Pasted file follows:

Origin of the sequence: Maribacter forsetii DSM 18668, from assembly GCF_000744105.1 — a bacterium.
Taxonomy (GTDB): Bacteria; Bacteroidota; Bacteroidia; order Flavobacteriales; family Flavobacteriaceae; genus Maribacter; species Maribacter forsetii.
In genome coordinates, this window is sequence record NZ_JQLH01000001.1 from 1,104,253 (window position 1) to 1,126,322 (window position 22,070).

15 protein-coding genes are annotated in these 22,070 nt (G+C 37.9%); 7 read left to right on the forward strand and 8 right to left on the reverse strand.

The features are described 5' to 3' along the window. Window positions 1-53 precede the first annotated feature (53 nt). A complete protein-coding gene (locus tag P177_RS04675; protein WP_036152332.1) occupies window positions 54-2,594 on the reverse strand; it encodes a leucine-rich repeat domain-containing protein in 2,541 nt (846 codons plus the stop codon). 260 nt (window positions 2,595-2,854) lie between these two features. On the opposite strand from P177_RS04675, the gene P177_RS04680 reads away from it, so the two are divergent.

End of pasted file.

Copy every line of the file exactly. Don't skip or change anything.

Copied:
Origin of the sequence: Maribacter forsetii DSM 18668, from assembly GCF_000744105.1 — a bacterium.
Taxonomy (GTDB): Bacteria; Bacteroidota; Bacteroidia; order Flavobacteriales; family Flavobacteriaceae; genus Maribacter; species Maribacter forsetii.
In genome coordinates, this window is sequence record NZ_JQLH01000001.1 from 1,104,253 (window position 1) to 1,126,322 (window position 22,070).

15 protein-coding genes are annotated in these 22,070 nt (G+C 37.9%); 7 read left to right on the forward strand and 8 right to left on the reverse strand.

The features are described 5' to 3' along the window. Window positions 1-53 precede the first annotated feature (53 nt). A complete protein-coding gene (locus tag P177_RS04675; protein WP_036152332.1) occupies window positions 54-2,594 on the reverse strand; it encodes a leucine-rich repeat domain-containing protein in 2,541 nt (846 codons plus the stop codon). 260 nt (window positions 2,595-2,854) lie between these two features. On the opposite strand from P177_RS04675, the gene P177_RS04680 reads away from it, so the two are divergent.